The Torch explores gender and religion in the Jewish community. Named for Deborah the Prophetess, "the woman of torches," the blog highlights the passion and fiery leadership of Jewish feminists, while evoking the powerful image of feminists "passing the torch" to a new generation. Disclaimer: All posts are contributed by third party authors. JOFA does not assume responsibility for the facts and opinions presented in them.
Memories of the film, Yentl, came to mind when a number of highly Jewishly educated women invited me to join the Shalhevet Women’s Kollel of St. Louis. Yentl was based on Isaac Bashevis Singer‘s story of a girl who is so determined to study Talmud that she disguises herself as a boy in order to enter the yeshiva. By contrast to the main character in Yentl, I did not start to study anything about Judaism until my late twenties, and feel that I have been trying to catch up for the past forty years.
The idea of studying Talmud was planted last Shavuot when Maharat Rori Picker Neiss invited several of her classmates from Yeshivat Maharat to St. Louis for a study-filled holiday at Bais Abraham Congregation. They sat in a circle to demonstrate what a group of women studying a Talmud text looks and sounds like. It was quite inspiring. Their example instilled the desire in women from all over our community to form our own study group. Then, we started the Shalhevet Women’s Kollel of St. Louis just before Rosh Hashanah.
The volume we are currently tackling is Tractate Beitza which opens with the question of the status of an egg laid on a holiday. In the beginning, the material was so completely foreign that some of us felt very intimidated. Maharat Rori, the Rosh Kollel, assured us that our feelings were completely understandable. She shared some essential vocabulary and history to give us some clues that helped us to engage with the text. We were assured that our persistence would be rewarded and the Talmud’s arguments would become more coherent as we moved along.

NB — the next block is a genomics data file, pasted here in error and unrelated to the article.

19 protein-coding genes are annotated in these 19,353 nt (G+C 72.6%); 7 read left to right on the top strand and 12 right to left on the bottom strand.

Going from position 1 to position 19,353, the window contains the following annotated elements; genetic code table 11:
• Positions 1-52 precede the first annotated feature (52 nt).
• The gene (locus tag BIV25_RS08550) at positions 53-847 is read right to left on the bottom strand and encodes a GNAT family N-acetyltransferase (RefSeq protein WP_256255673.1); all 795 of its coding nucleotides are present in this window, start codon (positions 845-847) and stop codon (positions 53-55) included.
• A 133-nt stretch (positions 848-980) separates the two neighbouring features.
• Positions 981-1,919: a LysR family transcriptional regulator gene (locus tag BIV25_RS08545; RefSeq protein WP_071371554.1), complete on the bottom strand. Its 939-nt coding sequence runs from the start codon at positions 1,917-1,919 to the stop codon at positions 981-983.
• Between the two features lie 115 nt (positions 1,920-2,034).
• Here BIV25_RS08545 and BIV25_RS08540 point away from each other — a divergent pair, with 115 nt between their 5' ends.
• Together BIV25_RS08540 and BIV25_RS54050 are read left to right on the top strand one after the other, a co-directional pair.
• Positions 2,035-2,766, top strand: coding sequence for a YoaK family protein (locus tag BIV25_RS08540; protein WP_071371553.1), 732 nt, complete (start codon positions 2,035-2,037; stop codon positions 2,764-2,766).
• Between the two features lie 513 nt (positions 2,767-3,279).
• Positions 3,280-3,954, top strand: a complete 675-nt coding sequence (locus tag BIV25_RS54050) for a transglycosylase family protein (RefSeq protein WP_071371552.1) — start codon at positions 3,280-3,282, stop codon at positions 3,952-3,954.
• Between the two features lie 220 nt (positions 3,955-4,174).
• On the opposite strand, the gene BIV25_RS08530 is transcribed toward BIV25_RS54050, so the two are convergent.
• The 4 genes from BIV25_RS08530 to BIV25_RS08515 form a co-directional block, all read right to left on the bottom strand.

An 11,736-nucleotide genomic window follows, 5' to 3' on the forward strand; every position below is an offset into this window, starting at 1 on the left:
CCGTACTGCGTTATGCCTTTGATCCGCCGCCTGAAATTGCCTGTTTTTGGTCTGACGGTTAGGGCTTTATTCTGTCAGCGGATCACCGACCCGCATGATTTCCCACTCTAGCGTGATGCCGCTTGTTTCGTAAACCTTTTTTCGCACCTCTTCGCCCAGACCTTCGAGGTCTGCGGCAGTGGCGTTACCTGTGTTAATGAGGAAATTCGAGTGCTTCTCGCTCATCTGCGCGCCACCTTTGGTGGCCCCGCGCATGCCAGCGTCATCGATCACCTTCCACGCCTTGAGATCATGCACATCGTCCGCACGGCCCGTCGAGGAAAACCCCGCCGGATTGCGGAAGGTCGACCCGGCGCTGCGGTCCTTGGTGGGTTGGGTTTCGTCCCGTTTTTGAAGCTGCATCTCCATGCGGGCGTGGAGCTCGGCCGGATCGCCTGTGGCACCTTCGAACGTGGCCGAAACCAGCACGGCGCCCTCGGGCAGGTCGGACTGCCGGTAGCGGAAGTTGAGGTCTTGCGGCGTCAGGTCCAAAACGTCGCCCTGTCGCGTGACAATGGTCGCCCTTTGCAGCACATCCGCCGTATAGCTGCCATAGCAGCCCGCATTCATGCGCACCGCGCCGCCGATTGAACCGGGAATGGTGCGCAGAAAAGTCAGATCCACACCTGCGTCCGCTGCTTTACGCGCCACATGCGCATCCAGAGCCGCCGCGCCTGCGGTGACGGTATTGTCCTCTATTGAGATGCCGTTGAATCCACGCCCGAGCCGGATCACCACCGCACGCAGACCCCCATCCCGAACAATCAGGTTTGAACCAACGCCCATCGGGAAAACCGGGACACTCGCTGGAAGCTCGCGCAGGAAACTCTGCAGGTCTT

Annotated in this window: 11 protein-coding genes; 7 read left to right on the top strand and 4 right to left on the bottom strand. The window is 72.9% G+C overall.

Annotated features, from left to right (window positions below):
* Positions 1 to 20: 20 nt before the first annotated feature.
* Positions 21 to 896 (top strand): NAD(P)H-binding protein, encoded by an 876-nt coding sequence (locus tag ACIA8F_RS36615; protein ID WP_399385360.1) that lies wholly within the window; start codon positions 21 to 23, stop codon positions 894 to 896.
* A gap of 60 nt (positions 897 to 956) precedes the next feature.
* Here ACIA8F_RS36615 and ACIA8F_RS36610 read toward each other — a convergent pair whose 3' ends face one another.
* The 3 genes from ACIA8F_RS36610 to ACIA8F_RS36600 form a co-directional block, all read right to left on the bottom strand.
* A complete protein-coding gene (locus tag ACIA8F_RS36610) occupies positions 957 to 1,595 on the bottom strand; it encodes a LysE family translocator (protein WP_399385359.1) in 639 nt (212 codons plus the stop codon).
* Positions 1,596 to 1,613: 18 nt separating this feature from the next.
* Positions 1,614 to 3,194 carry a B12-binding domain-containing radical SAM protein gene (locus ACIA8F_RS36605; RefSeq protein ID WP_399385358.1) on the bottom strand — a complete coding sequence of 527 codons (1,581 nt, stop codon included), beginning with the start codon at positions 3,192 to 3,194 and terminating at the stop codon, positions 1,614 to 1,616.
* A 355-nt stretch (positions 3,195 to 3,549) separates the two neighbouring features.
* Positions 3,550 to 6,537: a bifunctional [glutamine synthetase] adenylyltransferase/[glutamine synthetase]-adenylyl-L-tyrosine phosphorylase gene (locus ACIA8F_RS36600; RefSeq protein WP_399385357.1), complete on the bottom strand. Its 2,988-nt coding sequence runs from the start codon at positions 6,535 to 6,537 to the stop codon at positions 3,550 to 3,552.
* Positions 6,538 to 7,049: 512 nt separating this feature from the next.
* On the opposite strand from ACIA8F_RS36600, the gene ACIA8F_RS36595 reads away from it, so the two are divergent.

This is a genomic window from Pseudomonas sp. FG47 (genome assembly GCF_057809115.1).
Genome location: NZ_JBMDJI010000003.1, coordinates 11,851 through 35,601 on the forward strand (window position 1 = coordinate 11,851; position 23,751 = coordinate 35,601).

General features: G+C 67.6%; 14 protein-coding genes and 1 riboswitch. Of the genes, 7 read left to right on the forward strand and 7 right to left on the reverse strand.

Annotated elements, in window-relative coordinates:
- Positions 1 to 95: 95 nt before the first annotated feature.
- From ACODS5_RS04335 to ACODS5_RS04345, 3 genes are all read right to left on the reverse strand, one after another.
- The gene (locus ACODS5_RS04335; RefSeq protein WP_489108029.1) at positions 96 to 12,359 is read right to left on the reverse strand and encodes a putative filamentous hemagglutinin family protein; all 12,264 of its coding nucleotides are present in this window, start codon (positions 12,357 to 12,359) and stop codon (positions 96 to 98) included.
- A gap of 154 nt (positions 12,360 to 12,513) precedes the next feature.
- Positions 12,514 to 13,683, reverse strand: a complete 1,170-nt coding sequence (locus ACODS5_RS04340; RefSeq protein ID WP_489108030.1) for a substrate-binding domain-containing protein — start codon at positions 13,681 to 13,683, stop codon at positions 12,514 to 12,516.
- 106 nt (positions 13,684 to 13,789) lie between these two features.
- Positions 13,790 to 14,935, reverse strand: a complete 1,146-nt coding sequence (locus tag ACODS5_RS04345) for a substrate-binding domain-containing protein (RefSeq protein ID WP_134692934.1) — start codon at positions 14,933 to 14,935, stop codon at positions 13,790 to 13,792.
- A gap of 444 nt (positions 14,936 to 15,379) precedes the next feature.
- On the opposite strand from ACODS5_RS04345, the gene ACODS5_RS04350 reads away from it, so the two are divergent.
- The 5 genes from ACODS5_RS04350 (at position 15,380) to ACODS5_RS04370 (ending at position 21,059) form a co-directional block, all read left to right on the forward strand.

My study partner and I decided we would simply approach this study the way we had approached the world as daring, curious little girls devouring our environment while constructing meaning for ourselves. We indulged in all kinds of tangents. For example, when and how does an egg actually develop? During our explorations of the Notes, Halakha (Jewish law), and Background explanations around the edges of the pages of text in our volumes of the Koren Talmud Bavli (The Noe Edition) we have collected little pearls of information that have yet to be strung together in a beautiful necklace of understanding.
Following our partner study, we join the whole group for a session review and summation. These summations have enabled us– in small steps for some and larger steps for others– to understand how the threads of Talmudic arguments develop.
When I feel discouraged, or snowy nights provide convenient excuses for not attending Shalhevet Kollel, I think about all the women over the ages who yearned for the privilege of Talmud study. In solidarity with those women who came before me, I make my way to Kollel. I go, and those are often the nights I understand the most. I imagine that those women of the past are proud of me and hope young girls and their future granddaughters will have the luxury of considering today’s rare privilege of women’s Talmud study a right.
Pronounced: shah-voo-OTE (oo as in boot), also shah-VOO-us, Origin: Hebrew, the holiday celebrating the giving of the Torah at Mount Sinai, falls in the Hebrew month Sivan, which usually coincides with May or June.
Pronounced: TALL-mud, Origin: Hebrew, the set of teachings and commentaries on the Torah that form the basis for Jewish law. Comprised of the Mishnah and the Gemara, it contains the opinions of thousands of rabbis from different periods in Jewish history.